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Our client & extensions (official)

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The client we're currently using for ApexKO is the official 2.1xx client with many, many custom improvements patched in.

Our update process

Keeping things up-to-date with official seems daunting, but our process works fairly well.

First, Aesteris unpacks the official client executable. Then we run it through our patcher (see below for more info), and - provided there's no major changes we need to update the patcher for - it patches it up in seconds.

Then we need to ensure there's no breaking changes with the server, so we hook it back up to our local server, and essentially go bug hunting (needless to say, this part sucks -- USKO needs actual changelogs  :().

Regarding keeping the .TBLs (main client data) synced, we have a git repository setup to track changes to both our patches, and USKO's. We commit the TBLs in each patch which gives us a nice diff to compare changes.
This means that we can then use git to merge them, which - although we still have to go over conflicts (with stuff we've added) - saves so much time.

Barring anything new that needed to be implemented as a result of this patch, that's it -- we're done.

Our patcher

From the very start we realised it would be a pain to have to manually patch every single one of our patches in our growing patch collection every time USKO updated their client. So for this reason, we wrote a patcher to 1. find and 2. patch in our patches generically.

This has definitely paid off, as it has for sure saved us an extraordinary amount of time; it could take us a few days to manually apply all of our patches for a single patch. With the patcher, this happens in mere seconds. Every so often we do need to update our patcher to support new clients, because they change things in major unexpected ways (like the code the patch was fixing was entirely changed, be it because of the compiler or simply because they changed the logic of the method), but even so, this still saves us a ton of time.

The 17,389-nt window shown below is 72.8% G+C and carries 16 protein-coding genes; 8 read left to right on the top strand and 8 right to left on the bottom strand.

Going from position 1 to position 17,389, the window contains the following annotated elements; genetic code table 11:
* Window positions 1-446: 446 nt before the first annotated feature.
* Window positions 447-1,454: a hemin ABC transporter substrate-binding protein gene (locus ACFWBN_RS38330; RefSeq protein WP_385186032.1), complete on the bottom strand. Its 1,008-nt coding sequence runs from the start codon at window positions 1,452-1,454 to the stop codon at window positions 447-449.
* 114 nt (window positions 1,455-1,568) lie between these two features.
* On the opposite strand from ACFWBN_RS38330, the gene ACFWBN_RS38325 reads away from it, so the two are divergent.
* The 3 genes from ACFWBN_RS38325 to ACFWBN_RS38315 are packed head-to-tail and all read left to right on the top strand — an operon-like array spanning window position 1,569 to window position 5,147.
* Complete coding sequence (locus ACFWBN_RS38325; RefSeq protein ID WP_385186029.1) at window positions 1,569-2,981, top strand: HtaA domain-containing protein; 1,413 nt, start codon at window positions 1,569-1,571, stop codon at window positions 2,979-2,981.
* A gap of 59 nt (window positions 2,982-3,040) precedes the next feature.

Our patches

Right now we have 50 odd base patch "groupings" and a considerable amount of patches (and their respective finders) in each of these groups.

We have patches for all sorts; like increasing limits, fixing broken or inconsistent behaviour (e.g. fixing UI behaviour, the blinding effect, broken premium checks, party list / targeting behaviour, etc, etc, etc), implementing new behaviour (e.g. antialiasing support, saving & loading the party UI's position, logic to allow the client to handle the removal expiration of items correctly, or allowing for our kick behaviour in event parties).

There's a ton in there; all-in-all, our patches are ~8,000 lines of code. I'm very glad we don't need to patch these manually.

Patching these things manually is always a tedious task. It essentially involves getting inside mgame's head and figuring out how they'd have implemented it, with the assistance of the leaked client source (~1.06x). From there, using a debugger or disassembler to track down where this particular logic is implemented (which can take hours for more fiddly things), and then reversing how their logic works.

With an understanding of how the logic is implemented and why the issue exists, we can start to develop a patch for solving it.

Once the initial patch is written up, we test it until it's working as-intended (without any side-effects), and then write up finders for where the patch needs to go and anything it needs to reference. Finally, we can then rewrite the patch for the patcher, re-patch the client and re-test to be sure the patch is still correct.

And that's about it...

There's not a whole lot to say about the client, really. Beyond the custom patches, the client is more or less official -- for now. ^_^

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